Such a concept of the preexistence of souls seemed too close to reincarnation for those learned Christian scholars assembled for the First Council of Constantinople in 543. By then, church doctrine had decreed that it was given each soul to live once, to die, and then to await the Day of Judgement when Christ returned to Earth. Despite his prestige as a learned and wise church father, Origen's views were condemned as heretical. The prevailing view of the early Christian church was the one espoused by Jerome (c. 342 C.E.–420 C.E.), who envisioned God as creating new souls as they were required for the new bodies being born to human parents on Earth. Essentially, orthodox contemporary Christianity continues to maintain the position that each new person born receives a new soul that has never before existed in any other form. In Christian doctrine, the soul is superior to the body because of its divine origin and because it is immortal, but belief in a resurrection of the physical body is also an essential aspect of both the Apostles' Creed and the Nicene Creed, which declare that after the Last Judgment Jesus shall once again appear to "judge the living and the dead."
In Chapter 25 of Matthew, Jesus tells a parable of how the Son of Man is to come and sit on his throne as the people of all nations gather before him so that he might separate them as a shepherd separates the sheep from the goats. Those individuals who loved their neighbors as themselves will be rewarded with eternal life, but those who have chosen greed and self-interest will be sent away into eternal punishment. In Acts 17:31, it is stated that God has appointed Jesus Christ to judge the world; Acts 10:42 again names Christ as the one "ordained by God to be judge of the living and the dead."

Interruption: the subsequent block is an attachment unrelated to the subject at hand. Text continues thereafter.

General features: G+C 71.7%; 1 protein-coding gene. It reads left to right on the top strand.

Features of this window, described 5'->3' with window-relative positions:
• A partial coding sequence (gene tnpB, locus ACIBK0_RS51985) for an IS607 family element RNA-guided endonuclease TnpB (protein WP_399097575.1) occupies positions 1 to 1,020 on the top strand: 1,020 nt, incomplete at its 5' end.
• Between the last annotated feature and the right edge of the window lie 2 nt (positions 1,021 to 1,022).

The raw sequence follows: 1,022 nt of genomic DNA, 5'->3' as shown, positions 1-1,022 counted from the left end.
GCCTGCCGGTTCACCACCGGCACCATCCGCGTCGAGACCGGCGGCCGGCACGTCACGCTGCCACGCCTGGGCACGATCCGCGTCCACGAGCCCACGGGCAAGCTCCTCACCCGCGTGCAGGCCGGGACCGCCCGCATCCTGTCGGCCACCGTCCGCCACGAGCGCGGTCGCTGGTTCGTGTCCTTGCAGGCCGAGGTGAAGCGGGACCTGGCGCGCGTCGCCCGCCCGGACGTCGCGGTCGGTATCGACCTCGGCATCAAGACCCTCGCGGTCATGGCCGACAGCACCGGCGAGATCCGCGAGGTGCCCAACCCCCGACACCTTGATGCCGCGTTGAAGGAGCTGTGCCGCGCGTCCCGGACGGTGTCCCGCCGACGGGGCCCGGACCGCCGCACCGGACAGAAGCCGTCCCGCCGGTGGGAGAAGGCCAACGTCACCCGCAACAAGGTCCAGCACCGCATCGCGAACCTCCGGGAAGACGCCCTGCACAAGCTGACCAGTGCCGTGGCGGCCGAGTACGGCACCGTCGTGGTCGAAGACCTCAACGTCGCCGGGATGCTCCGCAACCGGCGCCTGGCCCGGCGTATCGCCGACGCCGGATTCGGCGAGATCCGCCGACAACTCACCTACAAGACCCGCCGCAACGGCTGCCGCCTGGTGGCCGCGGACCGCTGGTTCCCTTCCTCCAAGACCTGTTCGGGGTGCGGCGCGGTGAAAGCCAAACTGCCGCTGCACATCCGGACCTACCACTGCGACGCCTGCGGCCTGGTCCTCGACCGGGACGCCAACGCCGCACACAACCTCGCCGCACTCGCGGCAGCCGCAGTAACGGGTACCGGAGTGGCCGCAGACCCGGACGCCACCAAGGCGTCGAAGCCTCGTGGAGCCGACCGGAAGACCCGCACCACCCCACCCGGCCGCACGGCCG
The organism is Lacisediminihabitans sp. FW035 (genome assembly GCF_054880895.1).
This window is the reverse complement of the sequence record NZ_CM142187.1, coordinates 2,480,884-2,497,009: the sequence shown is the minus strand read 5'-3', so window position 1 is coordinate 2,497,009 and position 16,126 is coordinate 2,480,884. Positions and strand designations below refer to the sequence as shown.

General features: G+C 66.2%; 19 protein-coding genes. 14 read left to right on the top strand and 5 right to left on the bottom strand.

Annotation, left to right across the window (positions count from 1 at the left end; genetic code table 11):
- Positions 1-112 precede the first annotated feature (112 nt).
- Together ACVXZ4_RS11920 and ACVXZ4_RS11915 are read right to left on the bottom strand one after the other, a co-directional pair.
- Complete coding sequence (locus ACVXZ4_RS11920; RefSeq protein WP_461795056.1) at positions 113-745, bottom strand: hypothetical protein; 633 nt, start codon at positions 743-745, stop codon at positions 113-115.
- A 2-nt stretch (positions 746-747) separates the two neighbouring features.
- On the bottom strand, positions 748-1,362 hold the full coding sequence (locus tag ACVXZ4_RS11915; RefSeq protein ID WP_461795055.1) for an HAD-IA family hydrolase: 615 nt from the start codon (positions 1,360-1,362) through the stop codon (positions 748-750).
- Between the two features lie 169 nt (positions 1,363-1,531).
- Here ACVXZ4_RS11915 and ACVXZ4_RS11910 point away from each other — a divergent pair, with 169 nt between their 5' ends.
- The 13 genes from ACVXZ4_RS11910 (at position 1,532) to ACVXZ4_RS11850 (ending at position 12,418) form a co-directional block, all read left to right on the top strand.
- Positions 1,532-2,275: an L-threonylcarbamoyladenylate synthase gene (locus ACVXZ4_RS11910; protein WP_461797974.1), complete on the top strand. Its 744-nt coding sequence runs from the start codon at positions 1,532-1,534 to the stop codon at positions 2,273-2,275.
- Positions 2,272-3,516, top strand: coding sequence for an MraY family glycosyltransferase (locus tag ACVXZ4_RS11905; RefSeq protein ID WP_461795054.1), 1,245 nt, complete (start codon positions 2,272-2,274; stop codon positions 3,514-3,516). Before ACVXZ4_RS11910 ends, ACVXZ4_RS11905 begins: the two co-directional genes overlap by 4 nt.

The early Christian Church believed that the Second Coming of Jesus was imminent and that many who were alive in the time of the apostles would live to see his return in the clouds. When this remarkable event occurred, it would signal the end of time and Jesus Christ would raise the dead and judge those who would ascend to heaven and those who would suffer the everlasting torments of hell. The delay in the Second Coming forced the Church to adjust its theology to acknowledge that the time of judgment for each individual would arrive at the time of that person's death.